Fisterra, is a traditional fishing village, about about 5.000 inhabitants where the Cape Finisterre, the end of the earth for more than 3.000 years from when the Chaldeans people who worshiped are, traveled from Mesopotamia to Fisterra to see where the sun every night and put in tribute to such a thing decided to make the Ara Solis, an altar to the sun, later Christianized.
In 130 B.C. Decimus Junius Brutus Galaico conqueror of Gallaecia, came to Fisterra and the Ara Solis made sacrifices for their victories. That was when the rocks Finisterre saw the sunset over the ocean waves. What the historian Florus collected in his work:
“Something more extensive was the conquest of Decimus Brutus, who tamed the Lusitanian and Celtic to all people of Galicia, and passed over the river of Oblivion, whose shores trembled with terror his soldiers; and having traveled victorious entire ocean coast, it did not withdraw its eagles until he saw the sun dive into the sea, and Skyfire drown in the waters; I could not look at without horror, without committing a kind of sacrilege”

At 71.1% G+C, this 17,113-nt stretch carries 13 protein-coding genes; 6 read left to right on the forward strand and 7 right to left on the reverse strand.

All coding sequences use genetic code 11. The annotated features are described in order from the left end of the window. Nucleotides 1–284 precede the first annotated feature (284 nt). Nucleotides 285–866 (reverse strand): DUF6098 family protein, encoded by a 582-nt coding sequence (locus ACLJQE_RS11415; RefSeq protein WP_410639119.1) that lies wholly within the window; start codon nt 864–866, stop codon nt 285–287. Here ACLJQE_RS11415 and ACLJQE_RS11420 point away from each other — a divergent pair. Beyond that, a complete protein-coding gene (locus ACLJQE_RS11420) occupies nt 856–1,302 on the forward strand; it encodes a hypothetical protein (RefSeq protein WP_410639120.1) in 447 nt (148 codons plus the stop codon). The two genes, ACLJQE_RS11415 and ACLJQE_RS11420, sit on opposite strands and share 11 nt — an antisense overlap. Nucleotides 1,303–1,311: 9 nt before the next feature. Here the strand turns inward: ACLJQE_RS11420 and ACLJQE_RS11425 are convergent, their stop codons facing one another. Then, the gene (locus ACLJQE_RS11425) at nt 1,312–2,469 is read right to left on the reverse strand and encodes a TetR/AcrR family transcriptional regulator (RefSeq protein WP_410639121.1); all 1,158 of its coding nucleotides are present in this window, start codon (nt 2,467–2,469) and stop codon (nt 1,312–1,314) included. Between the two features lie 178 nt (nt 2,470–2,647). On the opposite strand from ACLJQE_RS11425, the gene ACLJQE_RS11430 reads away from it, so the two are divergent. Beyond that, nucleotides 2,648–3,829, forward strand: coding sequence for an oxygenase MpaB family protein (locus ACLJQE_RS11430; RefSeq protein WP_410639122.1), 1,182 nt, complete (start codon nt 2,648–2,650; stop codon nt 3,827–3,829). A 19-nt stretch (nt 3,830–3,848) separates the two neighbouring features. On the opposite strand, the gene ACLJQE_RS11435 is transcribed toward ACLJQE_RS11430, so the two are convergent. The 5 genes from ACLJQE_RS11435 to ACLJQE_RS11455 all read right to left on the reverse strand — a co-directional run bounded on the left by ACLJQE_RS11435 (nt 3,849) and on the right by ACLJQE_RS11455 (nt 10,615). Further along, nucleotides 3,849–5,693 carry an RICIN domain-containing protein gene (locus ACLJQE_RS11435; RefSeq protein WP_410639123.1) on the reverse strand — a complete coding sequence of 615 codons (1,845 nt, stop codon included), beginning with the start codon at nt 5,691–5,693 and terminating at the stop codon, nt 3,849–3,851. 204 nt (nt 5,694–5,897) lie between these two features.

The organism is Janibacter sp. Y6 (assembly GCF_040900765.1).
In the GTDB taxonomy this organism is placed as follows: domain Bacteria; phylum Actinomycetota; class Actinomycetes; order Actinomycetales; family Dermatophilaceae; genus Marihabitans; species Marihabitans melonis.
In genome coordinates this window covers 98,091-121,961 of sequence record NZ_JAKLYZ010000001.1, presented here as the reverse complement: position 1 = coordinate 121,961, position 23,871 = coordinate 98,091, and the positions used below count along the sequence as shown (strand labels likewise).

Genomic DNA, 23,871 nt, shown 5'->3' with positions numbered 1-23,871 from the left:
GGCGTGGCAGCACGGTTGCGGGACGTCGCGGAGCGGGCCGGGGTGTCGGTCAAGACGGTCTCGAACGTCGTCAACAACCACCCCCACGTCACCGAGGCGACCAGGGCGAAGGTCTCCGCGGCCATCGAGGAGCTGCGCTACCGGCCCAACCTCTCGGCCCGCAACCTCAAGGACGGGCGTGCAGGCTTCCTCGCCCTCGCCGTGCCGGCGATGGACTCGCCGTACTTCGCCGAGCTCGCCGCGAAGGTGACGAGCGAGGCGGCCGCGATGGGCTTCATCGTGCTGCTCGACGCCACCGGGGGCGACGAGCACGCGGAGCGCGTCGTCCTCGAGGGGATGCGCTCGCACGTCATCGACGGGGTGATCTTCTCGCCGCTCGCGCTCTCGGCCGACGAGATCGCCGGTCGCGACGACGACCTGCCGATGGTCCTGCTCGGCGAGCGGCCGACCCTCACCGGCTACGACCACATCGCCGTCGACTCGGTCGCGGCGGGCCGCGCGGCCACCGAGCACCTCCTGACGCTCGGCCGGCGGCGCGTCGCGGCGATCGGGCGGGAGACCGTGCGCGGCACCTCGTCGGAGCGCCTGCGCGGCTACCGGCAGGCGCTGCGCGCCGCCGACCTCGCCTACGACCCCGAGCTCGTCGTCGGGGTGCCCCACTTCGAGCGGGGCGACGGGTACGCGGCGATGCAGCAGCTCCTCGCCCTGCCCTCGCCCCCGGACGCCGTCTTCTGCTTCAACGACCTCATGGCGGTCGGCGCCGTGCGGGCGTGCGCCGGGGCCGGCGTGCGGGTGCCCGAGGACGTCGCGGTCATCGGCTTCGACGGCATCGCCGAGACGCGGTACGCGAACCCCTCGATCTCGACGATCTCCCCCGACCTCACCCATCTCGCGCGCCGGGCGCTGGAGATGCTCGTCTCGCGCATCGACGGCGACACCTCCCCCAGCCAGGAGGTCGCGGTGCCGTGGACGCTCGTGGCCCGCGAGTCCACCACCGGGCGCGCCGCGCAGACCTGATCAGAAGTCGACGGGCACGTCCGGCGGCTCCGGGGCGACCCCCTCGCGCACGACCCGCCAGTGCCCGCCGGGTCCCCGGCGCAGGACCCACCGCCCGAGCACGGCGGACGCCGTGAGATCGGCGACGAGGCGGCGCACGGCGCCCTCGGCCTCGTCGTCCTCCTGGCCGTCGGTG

Costa da Morte
Costa da Morte is an area of the Galician Atlantic seaboard which was traditionally limited between Malpica and Finisterre. The name Costa da Morte has two origins, the first being a maritime area of difficult seaworthiness with the storms that lash the coast, leading to multiple shipwrecks long history, as the best known in recent decades with Cason and the Prestige. You are also given the name to be placed here to earth, and thus where "die" every day the sun hiding under the sea.